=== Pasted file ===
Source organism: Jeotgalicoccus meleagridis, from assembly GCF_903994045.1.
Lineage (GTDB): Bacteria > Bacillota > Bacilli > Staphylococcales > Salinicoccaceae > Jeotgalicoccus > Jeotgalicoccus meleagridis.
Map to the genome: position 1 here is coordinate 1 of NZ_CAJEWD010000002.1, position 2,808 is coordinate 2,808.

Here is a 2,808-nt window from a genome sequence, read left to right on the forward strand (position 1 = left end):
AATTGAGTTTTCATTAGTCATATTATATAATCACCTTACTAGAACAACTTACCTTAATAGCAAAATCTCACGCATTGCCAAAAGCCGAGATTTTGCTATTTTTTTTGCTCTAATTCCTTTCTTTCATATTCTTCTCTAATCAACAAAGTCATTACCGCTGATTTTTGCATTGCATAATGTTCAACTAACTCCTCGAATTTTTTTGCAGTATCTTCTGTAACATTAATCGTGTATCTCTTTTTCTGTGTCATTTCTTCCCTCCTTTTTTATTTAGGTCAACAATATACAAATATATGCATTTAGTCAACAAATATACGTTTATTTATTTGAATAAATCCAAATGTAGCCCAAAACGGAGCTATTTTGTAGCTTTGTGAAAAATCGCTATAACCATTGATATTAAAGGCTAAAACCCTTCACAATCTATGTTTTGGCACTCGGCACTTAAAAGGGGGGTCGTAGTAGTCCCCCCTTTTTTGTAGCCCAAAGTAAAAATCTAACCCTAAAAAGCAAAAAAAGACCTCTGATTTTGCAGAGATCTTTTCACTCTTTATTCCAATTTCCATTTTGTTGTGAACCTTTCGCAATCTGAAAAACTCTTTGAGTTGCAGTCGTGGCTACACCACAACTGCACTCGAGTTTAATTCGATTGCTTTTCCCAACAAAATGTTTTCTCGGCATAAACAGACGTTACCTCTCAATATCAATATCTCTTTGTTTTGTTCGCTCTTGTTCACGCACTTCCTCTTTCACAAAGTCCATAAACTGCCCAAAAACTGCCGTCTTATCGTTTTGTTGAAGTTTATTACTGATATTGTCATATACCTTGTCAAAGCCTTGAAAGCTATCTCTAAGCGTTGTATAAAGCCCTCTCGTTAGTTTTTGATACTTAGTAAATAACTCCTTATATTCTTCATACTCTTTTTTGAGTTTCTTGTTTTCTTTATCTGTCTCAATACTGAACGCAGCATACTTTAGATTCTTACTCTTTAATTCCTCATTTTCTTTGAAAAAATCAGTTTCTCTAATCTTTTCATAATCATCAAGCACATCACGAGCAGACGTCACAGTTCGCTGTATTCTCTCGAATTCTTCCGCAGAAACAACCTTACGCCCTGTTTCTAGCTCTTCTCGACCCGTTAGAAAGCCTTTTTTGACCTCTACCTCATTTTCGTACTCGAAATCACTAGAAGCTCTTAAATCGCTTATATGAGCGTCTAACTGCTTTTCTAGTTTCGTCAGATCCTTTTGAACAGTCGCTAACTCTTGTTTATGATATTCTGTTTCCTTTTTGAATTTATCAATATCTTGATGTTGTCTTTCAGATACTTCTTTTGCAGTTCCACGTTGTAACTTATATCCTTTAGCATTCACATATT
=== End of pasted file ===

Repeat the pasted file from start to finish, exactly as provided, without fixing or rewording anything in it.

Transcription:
Source organism: Jeotgalicoccus meleagridis, from assembly GCF_903994045.1.
Lineage (GTDB): Bacteria > Bacillota > Bacilli > Staphylococcales > Salinicoccaceae > Jeotgalicoccus > Jeotgalicoccus meleagridis.
Map to the genome: position 1 here is coordinate 1 of NZ_CAJEWD010000002.1, position 2,808 is coordinate 2,808.

Here is a 2,808-nt window from a genome sequence, read left to right on the forward strand (position 1 = left end):
AATTGAGTTTTCATTAGTCATATTATATAATCACCTTACTAGAACAACTTACCTTAATAGCAAAATCTCACGCATTGCCAAAAGCCGAGATTTTGCTATTTTTTTTGCTCTAATTCCTTTCTTTCATATTCTTCTCTAATCAACAAAGTCATTACCGCTGATTTTTGCATTGCATAATGTTCAACTAACTCCTCGAATTTTTTTGCAGTATCTTCTGTAACATTAATCGTGTATCTCTTTTTCTGTGTCATTTCTTCCCTCCTTTTTTATTTAGGTCAACAATATACAAATATATGCATTTAGTCAACAAATATACGTTTATTTATTTGAATAAATCCAAATGTAGCCCAAAACGGAGCTATTTTGTAGCTTTGTGAAAAATCGCTATAACCATTGATATTAAAGGCTAAAACCCTTCACAATCTATGTTTTGGCACTCGGCACTTAAAAGGGGGGTCGTAGTAGTCCCCCCTTTTTTGTAGCCCAAAGTAAAAATCTAACCCTAAAAAGCAAAAAAAGACCTCTGATTTTGCAGAGATCTTTTCACTCTTTATTCCAATTTCCATTTTGTTGTGAACCTTTCGCAATCTGAAAAACTCTTTGAGTTGCAGTCGTGGCTACACCACAACTGCACTCGAGTTTAATTCGATTGCTTTTCCCAACAAAATGTTTTCTCGGCATAAACAGACGTTACCTCTCAATATCAATATCTCTTTGTTTTGTTCGCTCTTGTTCACGCACTTCCTCTTTCACAAAGTCCATAAACTGCCCAAAAACTGCCGTCTTATCGTTTTGTTGAAGTTTATTACTGATATTGTCATATACCTTGTCAAAGCCTTGAAAGCTATCTCTAAGCGTTGTATAAAGCCCTCTCGTTAGTTTTTGATACTTAGTAAATAACTCCTTATATTCTTCATACTCTTTTTTGAGTTTCTTGTTTTCTTTATCTGTCTCAATACTGAACGCAGCATACTTTAGATTCTTACTCTTTAATTCCTCATTTTCTTTGAAAAAATCAGTTTCTCTAATCTTTTCATAATCATCAAGCACATCACGAGCAGACGTCACAGTTCGCTGTATTCTCTCGAATTCTTCCGCAGAAACAACCTTACGCCCTGTTTCTAGCTCTTCTCGACCCGTTAGAAAGCCTTTTTTGACCTCTACCTCATTTTCGTACTCGAAATCACTAGAAGCTCTTAAATCGCTTATATGAGCGTCTAACTGCTTTTCTAGTTTCGTCAGATCCTTTTGAACAGTCGCTAACTCTTGTTTATGATATTCTGTTTCCTTTTTGAATTTATCAATATCTTGATGTTGTCTTTCAGATACTTCTTTTGCAGTTCCACGTTGTAACTTATATCCTTTAGCATTCACATATT